I felt it was a message that everyone needed to hear and I loved the positive reinforcement he provided.
As I mentioned above I tend to re-watch movies all the time (that’s a pic of my kick-ass movie collection below: Star Wars? Check. Lord of the Rings? Check. GoodFellas? Check. Love Actually? I plead the 5th.), and in the same vein I also tend to re-read articles that I like.
I happened to come across Chad’s article again yesterday, again nodding my head in complete agreement, but then a thought to myself, “what else do people need to hear?”
And this is what I came up with. Again, sorry: I’m really not this much of a prick in real life.
I think Chad hit the nail on the head with regards to all the obvious explanations as to why most people aren’t seeing results in the gym. You know, things like not using progressive overload, program hopping, a raging case of explosive diarrhea (<—-I added that one).
But one major calling card that I feel wasn’t hit on – and something that tend to be the elephant in the room is this:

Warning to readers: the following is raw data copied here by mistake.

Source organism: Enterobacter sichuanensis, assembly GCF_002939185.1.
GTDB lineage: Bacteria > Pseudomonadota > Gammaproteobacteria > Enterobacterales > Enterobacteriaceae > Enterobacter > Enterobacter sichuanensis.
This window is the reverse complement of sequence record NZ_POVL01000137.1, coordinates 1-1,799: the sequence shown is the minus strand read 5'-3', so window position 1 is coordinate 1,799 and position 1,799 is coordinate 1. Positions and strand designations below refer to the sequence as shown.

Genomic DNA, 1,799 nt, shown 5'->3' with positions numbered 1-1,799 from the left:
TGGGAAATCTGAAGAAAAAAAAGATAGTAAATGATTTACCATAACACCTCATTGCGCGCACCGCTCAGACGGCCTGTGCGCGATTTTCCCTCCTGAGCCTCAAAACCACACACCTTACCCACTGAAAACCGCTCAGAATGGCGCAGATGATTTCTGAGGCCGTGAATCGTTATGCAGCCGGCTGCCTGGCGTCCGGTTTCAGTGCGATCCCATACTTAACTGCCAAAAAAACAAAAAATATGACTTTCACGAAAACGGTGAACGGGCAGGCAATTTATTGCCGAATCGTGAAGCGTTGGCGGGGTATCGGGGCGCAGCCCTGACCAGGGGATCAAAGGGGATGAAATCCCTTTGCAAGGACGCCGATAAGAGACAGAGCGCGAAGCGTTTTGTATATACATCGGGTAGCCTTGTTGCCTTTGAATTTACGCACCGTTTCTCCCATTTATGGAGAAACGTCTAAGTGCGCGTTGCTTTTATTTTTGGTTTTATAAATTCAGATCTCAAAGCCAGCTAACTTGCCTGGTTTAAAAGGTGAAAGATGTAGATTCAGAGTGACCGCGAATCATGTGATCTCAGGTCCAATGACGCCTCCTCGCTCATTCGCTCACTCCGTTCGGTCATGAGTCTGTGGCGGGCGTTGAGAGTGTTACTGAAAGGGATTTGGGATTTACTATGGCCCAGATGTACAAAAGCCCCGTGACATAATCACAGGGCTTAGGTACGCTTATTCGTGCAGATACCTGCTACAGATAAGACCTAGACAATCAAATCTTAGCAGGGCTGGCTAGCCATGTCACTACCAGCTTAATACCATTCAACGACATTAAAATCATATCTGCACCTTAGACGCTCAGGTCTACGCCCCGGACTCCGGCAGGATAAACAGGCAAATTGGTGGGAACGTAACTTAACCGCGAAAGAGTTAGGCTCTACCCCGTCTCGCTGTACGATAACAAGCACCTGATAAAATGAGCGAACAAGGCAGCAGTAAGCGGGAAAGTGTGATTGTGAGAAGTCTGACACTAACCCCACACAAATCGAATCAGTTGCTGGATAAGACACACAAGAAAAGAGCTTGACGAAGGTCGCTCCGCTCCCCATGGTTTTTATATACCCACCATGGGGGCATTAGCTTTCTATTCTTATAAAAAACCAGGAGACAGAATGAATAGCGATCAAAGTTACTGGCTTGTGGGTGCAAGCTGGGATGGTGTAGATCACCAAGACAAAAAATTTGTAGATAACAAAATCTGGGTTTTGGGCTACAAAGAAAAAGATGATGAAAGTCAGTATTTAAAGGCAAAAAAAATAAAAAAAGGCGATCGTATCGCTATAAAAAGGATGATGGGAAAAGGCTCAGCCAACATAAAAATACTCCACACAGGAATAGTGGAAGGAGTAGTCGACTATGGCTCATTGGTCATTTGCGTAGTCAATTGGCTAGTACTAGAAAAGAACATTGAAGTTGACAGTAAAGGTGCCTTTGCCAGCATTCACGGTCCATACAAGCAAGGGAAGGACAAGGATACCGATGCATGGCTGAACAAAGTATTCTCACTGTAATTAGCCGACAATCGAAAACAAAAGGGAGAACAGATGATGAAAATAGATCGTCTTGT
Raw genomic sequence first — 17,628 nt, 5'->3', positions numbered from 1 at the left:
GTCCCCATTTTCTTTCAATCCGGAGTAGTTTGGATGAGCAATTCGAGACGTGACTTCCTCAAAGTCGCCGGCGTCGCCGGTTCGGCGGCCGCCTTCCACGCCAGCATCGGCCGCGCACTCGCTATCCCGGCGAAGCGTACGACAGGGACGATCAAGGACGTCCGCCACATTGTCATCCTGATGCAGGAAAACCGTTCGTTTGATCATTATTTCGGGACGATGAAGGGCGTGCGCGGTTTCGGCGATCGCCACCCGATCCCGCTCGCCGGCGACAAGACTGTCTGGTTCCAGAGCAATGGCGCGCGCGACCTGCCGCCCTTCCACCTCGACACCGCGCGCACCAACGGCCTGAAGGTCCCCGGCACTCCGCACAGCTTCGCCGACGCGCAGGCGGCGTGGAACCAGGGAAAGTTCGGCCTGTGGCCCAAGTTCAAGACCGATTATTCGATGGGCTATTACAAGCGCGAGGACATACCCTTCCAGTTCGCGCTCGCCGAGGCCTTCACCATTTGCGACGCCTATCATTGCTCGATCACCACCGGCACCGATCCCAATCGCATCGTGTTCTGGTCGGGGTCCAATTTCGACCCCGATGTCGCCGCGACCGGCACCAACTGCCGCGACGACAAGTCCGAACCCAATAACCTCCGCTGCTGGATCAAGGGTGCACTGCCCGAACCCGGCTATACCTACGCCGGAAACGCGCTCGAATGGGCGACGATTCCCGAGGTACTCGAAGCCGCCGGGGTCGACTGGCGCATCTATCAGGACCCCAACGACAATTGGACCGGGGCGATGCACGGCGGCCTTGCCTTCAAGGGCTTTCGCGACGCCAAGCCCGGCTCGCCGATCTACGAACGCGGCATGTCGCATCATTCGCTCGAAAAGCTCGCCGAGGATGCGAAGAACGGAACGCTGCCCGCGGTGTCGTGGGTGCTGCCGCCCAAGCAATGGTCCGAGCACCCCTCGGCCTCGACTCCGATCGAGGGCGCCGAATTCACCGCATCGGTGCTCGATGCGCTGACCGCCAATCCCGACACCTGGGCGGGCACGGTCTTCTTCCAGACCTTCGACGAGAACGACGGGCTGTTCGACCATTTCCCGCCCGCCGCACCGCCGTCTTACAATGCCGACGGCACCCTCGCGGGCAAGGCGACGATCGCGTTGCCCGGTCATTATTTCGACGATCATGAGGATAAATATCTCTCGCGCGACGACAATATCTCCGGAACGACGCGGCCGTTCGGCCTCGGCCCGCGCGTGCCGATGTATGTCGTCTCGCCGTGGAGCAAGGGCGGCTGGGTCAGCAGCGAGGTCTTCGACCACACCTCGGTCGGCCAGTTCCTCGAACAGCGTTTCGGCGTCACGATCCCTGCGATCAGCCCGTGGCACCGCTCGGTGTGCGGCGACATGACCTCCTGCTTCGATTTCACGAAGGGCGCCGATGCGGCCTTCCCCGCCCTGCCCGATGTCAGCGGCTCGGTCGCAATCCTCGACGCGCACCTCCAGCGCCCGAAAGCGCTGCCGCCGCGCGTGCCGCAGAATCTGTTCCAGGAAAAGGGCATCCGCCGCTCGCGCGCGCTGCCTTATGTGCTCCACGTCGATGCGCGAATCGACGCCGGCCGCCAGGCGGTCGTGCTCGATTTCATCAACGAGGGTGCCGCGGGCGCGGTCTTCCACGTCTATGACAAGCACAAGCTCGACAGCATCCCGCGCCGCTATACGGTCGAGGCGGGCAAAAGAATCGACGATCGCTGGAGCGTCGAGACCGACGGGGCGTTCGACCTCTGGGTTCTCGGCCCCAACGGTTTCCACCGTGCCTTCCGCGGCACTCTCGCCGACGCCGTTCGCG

1. You’re Just Not Working as Hard as You Think You Are
No, really. You’re not! I hate to be Johnny Raincloud and rain on your parade, but this is a tough pill to swallow for most people.
Just because you “show up,” and the clock says you were at the gym for an hour 0r two doesn’t really mean anything. Likewise, it doesn’t make your “workout” any more effective just because you posted it up as a status update on your Facebook page.
As a coach it’s in my nature to observe and watch people. This is absurdly true whenever I happen to train at a commercial gym. I can’t help but watch people train. Sure, there are a few people who get after it and are doing some work, but the vast majority of people are just floating around more concerned with watching updates on SportsCenter or checking their text messages than actually breaking a sweat.
It’s funny, because this shouldn’t come as a surprise to anyone because research as repeatedly shown - especially in nutrition circles – that people tend to UNDER repot how much they really eat, and OVER report how much they exercise.